Israel's plans to build 3,000 new settler homes in the corridor east of Jerusalem triggered sharp criticism in Europe — including from Germany, traditionally one of Israel's most stalwart allies. The move came after the U.N. General Assembly voted to support a Palestinian statehood bid — with Germany abstaining rather than voting against.
Netanyahu's tough comments were the latest sign that he has no plans to step back from his plans to develop the area. On Wednesday, initial plans for the project were unveiled, though officials stressed it could be years before construction actually begins.
German Chancellor Angela Merkel appeared anxious to downplay tensions between the two countries, saying after meeting Netanyahu that, as far as Israeli settlements on land that the Palestinians want for a future state are concerned, "we agree that we do not agree."
Palestinians say building settler homes in the so-called E1 corridor would make it impossible for them to establish a viable state in the West Bank.
Nabil Abu Rdeneh, a senior adviser to Palestinian President Mahmoud Abbas, said it "is a red line, and there will be no solution in the presence of this project."
"After the decision of the U.N. General Assembly, every centimeter in Jerusalem and the West Bank is Palestinian land, and every Israeli settlement is illegal," he said.
Netanyahu offered no indication that his government might be prepared to backtrack. The contentious corridor is small, he told reporters, and "successive governments from Yitzhak Rabin on down to my predecessor, Mr. (Ehud) Olmert, have also said this would be incorporated in a final peace treaty."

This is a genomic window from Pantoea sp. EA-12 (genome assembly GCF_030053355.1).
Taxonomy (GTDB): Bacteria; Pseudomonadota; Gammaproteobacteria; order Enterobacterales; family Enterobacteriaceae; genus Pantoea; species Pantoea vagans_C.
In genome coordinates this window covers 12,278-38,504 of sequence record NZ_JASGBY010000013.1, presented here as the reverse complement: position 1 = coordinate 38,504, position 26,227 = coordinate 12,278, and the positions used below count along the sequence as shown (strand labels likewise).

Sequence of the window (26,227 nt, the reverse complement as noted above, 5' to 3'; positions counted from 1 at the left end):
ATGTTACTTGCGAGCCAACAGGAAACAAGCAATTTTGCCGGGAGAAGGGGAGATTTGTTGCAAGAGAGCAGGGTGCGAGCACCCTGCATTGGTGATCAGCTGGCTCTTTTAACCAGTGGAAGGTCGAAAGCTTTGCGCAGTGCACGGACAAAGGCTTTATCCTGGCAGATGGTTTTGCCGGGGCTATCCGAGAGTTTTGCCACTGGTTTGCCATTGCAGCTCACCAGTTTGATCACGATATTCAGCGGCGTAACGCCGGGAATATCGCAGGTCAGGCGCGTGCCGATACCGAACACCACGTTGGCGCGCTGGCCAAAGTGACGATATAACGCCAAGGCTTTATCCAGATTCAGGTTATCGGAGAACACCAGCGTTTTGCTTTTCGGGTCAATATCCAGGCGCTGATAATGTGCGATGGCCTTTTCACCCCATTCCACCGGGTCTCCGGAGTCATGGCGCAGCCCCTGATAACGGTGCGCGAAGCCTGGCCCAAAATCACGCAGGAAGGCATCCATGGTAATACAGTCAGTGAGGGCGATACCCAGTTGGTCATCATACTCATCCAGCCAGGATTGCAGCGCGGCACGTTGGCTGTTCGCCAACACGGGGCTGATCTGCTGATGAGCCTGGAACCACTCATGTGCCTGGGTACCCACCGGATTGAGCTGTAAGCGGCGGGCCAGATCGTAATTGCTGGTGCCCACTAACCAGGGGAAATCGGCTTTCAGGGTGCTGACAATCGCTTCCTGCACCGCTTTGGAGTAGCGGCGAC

Olmert wanted to keep the corridor under Israeli control under a final peace deal, but reportedly opposed any development of the area before a peace agreement is reached. A spokesman for Olmert did not immediately return a message seeking comment.
The Palestinians note that no agreements were ever reached.
The area could sever parts of the West Bank from east Jerusalem, their hoped-for capital. Linked to an existing bloc of settlements, the sprawling area would also drive a deep wedge between the northern and southern flanks of the West Bank, greatly hindering movement.
The unusually tense build-up to Netanyahu's long-planned trip to Germany, one of Israel's closest allies in Europe, reflected the increasing displeasure in Europe at his government's seeming intransigence, particularly over Jewish settlements on lands the Palestinians want for a future state.
Six friendly European countries summoned the local Israeli ambassadors to file protests, and the U.S. has condemned the latest settlement plans. On Wednesday, the Palestinians asked the U.N. Security Council to call on Israel to halt the planned construction.
In an interview with German newspaper Die Welt published on Wednesday, Netanyahu said that he "was disappointed, as were many people in Israel, by the German vote in the U.N." on Palestinian statehood.
"I took note of this," Merkel said at the two leaders' joint news conference at which she stressed anew Germany's commitment to Israel's security.
"We did not take the vote, and our position, lightly," Merkel said. "We are against unilateral measures, so we didn't vote yes — that was very carefully considered. On the other hand, there is a certain amount of movement on the recognition of two states, which at many points in time we didn't have with the Palestinians."
Netanyahu stressed that despite the vote, Germany and other European countries have been among Israel's strongest allies and remain committed to helping ensure its security.
"I don't think that we lost Europe," he said of the vote.